Cambodia: Fish Amok

9 Mouthwatering Dishes To Try Across Southeast Asia Cambodia: Fish Amok

In Southeast Asia food the word “amok” translates to the process of steam cooking a curry in banana leaves. Fish amok is a dish unique to Cambodia and can be found as street food across the country. The meal is prepared by cooking fish moose with vegetables, and coconut milk, and can be eaten with rice. Depending on the chef, they may even add lime, turmeric, and lemongrass.  And of course, if you like spicy, it can be prepared spicy with chili peppers and chili flakes. Although this specific recipe is unique to Cambodia, variations of amok can be found throughout Southeast Asia.



Philippines: Adobo

9 Mouthwatering Dishes To Try Across Southeast Asia Philippines: Adobo

Adobo is a famous staple not to be missed when traveling through The Philippines. The Spanish colonists coined the name adobo, which means marinade, sauce or seasoning. The meal is prepared by immersing raw meat into a stock mixture of paprika, oregano, salt, garlic, and vinegar. Interestingly enough this method was used to preserve meat before refrigerators had been invented, but now it remains to enhance the flavor of the meat.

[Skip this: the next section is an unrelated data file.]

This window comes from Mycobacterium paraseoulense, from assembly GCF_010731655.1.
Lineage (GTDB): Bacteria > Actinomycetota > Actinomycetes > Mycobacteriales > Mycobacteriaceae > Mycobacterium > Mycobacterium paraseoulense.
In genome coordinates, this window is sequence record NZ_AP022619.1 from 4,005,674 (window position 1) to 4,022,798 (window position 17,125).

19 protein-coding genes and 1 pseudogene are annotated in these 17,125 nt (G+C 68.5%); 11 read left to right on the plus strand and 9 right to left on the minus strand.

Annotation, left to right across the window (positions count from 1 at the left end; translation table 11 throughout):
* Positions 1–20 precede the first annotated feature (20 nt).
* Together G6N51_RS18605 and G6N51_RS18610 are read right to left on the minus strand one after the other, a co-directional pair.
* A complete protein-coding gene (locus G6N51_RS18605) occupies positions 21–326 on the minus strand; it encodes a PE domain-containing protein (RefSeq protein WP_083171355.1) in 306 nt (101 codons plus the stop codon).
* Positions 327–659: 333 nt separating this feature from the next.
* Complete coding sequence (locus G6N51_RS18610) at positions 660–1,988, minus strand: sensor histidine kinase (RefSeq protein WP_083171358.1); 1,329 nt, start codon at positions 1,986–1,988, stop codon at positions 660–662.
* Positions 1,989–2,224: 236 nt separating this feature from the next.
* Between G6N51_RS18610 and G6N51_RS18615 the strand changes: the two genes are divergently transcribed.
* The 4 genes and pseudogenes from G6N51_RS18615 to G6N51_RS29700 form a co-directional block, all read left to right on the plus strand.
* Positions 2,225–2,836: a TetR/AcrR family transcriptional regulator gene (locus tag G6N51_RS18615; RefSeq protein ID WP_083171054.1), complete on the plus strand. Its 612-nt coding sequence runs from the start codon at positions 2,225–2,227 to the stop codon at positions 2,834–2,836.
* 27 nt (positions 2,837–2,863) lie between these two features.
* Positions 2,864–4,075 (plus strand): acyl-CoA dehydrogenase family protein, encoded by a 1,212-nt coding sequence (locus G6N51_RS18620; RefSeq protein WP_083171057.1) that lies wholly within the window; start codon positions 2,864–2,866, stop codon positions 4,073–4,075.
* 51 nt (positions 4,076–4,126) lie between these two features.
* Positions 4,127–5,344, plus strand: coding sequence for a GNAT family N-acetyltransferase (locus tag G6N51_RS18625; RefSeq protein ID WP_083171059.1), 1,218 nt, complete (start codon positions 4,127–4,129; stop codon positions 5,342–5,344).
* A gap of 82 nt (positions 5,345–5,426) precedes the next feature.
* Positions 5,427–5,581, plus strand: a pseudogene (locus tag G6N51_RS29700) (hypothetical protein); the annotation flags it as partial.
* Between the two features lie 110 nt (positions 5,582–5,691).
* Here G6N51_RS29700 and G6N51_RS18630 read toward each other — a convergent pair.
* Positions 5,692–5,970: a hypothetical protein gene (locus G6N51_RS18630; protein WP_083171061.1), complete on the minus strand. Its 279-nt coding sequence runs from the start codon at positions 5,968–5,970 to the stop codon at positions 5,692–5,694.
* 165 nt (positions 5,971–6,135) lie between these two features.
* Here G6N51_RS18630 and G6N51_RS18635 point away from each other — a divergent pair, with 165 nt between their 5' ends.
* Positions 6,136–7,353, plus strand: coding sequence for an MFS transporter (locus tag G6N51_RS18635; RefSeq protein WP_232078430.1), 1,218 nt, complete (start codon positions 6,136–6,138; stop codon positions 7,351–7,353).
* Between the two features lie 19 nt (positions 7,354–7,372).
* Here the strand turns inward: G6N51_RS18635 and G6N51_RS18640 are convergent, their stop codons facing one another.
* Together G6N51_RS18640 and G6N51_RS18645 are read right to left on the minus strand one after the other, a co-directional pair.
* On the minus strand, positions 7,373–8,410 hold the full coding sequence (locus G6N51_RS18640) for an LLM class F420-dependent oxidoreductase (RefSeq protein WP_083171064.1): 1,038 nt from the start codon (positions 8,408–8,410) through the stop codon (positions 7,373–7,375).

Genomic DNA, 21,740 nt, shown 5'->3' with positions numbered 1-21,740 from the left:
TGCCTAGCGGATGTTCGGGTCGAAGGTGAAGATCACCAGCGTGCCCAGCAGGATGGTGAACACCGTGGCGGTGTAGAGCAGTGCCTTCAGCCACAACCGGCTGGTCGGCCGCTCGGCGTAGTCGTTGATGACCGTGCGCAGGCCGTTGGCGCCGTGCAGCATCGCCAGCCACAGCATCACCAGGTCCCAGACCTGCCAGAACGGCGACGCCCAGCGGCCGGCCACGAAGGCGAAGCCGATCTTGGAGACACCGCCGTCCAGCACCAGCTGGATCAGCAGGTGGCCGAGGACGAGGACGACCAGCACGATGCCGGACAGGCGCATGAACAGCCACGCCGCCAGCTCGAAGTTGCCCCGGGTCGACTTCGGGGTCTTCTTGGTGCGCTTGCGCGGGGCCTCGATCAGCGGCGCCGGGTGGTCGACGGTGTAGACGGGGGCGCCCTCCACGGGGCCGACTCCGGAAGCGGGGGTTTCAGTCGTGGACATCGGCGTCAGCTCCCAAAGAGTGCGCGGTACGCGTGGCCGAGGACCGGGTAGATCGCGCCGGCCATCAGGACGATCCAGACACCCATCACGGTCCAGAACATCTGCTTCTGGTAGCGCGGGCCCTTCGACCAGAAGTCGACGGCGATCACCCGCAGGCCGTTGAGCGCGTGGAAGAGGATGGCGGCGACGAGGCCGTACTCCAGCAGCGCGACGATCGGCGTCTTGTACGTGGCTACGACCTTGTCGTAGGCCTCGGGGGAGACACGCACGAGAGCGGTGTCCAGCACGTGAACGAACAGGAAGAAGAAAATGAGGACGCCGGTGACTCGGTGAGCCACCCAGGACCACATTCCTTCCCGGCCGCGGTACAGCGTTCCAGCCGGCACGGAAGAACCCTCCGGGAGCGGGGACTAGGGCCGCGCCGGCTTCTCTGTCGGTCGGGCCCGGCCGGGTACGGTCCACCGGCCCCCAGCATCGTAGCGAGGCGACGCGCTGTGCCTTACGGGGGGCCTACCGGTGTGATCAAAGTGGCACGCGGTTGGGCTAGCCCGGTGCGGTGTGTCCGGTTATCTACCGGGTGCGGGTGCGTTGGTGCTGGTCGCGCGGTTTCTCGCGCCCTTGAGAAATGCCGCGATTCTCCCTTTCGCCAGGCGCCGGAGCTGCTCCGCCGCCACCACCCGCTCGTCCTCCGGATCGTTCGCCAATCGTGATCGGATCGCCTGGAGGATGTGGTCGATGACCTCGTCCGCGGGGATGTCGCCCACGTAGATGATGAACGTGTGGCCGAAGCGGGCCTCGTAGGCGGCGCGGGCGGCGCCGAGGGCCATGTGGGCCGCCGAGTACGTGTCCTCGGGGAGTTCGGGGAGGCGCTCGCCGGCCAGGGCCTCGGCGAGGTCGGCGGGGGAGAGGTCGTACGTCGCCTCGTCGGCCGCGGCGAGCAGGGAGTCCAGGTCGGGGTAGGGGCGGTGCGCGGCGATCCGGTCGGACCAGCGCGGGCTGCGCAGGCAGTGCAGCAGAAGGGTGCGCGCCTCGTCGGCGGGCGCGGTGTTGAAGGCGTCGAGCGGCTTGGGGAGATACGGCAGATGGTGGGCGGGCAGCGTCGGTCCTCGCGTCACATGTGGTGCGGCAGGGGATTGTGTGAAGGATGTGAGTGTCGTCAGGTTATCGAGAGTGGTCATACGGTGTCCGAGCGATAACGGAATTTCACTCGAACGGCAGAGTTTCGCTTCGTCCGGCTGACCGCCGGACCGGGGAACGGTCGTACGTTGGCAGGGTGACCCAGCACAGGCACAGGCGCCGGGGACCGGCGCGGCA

Laos: Khao Jee

9 Mouthwatering Dishes To Try Across Southeast Asia Laos: Khao Jee

A complicated name, for a simple concept: French baguettes. And not just crispy baguettes by themselves, but baguettes filled with well, pretty much anything you’re in the mood for. Picture a street food Subway, except these baguettes, are made with fresh bread, locally sourced produce and fresh meat. Fill your baguette with pork liver pate, sausage, cheese, shredded carrot or radish, sliced cucumber and tomatoes with mayonnaise and chili sauce to top it off.



Thailand: Pad Thai

9 Mouthwatering Dishes To Try Across Southeast Asia Thailand: Pad Thai